In its first month of use, My Garden Designer created more than 3,000 designs for gardeners across the country. Shoppers everywhere are learning to get comfortable creating gorgeous containers and landscapes. Take advantage of promoting helpful gardening apps like My Garden Designer; they can build excitement for your plants even when customers leave your store, and lead to multiple return visits.
Perhaps you have a clever idea for your own useful app. Coding and promoting apps takes a bit of programming skill. However there are software developer kits available to help ease your way. There are also app companies ready to assist you. Check out vendors such as BiznessApps (www.biznessapps.com), AppGeyser (www.appgeyser.com), or AppsBuilder (www.apps-builder.com) and bring your mobile tool idea to life.
There is a growing gap between retailers with mobile-friendly websites and the shoppers who want to use them. With an increase in consumers multitasking and using their smartphones for even more functionalities, having a mobile website and striving to engage mobile users can directly impact your bottom line.
According to a study by Luth Research and mobile agency Brand Anywhere, 51 percent of consumers are more likely to shop at retailers who have mobile-friendly websites. Google and its partner DudaMobile found that after using a mobile website, 61 percent of users call a business directly and 59 percent visit the location.
Let’s begin with a look at your current Web marketing strategy: At the very least you have a website promoting your business; your location and hours of operation; your products and services. Perhaps your site is robust enough to include an inspiring photo gallery; a timely news page or blog; sections that highlight immediately available stock or helpful resources that answer gardening questions.
A company website, viewable on a computer screen, is status quo. But to really reach shoppers on the go, why not provide a quick (and thumb-friendly) mobile version of your site to put your most relevant information in the palm of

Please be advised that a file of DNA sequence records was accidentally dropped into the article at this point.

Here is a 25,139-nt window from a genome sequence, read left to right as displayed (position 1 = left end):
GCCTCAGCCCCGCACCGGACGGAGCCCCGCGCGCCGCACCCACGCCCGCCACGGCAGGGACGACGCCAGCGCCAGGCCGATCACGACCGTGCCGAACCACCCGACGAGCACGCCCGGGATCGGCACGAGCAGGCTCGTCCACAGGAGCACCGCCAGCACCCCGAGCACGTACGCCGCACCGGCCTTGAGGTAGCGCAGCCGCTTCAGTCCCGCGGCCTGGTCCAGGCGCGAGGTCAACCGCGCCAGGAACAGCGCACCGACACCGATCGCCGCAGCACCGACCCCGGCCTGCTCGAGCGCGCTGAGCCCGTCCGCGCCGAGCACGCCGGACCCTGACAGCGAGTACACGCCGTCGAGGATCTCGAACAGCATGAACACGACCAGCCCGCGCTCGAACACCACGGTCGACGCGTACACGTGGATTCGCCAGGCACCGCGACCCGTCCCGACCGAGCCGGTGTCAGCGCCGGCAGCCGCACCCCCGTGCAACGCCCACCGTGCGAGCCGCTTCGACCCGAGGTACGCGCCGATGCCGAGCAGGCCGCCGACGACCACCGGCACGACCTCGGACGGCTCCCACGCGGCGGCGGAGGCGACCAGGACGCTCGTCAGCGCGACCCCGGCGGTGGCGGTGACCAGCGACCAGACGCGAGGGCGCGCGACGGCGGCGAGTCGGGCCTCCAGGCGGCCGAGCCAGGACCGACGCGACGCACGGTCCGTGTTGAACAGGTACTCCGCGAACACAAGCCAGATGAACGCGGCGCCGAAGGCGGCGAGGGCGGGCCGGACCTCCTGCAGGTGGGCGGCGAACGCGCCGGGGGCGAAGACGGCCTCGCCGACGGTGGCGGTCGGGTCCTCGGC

Provide click-to-call and click-to-map so shoppers can find you fast. A positive mobile site experience can drive revenue for a business, according to Google’s “GoMo” program. Pinching and zooming a site is frustrating. Nearly two in three users are unlikely to return to a site on their phones if they had trouble. And many will visit a competitor’s site instead.
So not only will an easy-to-navigate mobile-friendly site help existing customers, you can capture dissatisfied shoppers of competitors, too.
Check out Google’s www.howtogomo.com for a quick DIY tool and convert your existing site to a mobile-friendly one. Some best practices to keep in-mind:
Analyze your full site to see which sections get the most use. See if you can make those sections mobile-friendly.
Design mobile pages to load fast. This means less or compressed images and easy-to-scan copy.
Minimize scrolling and keep any scrolling vertical.
Focus only on information that will lead to conversation, such as product descriptions.
Keep any sign-up forms short. Use check boxes, lists and scroll menus to make filling in the
Use click-to-call functionality for your phone numbers. This leads to instant access to you!
Give users a choice to access your full site. Sometimes they may prefer your full content.
However you choose to engage your customers, understand that mobile web is expanding rapidly. Nielsen research shows that more Americans will access the web via mobile than desktop by 2015. Smartphones have changed consumer behavior. Continue to prepare your business for the mobile movement.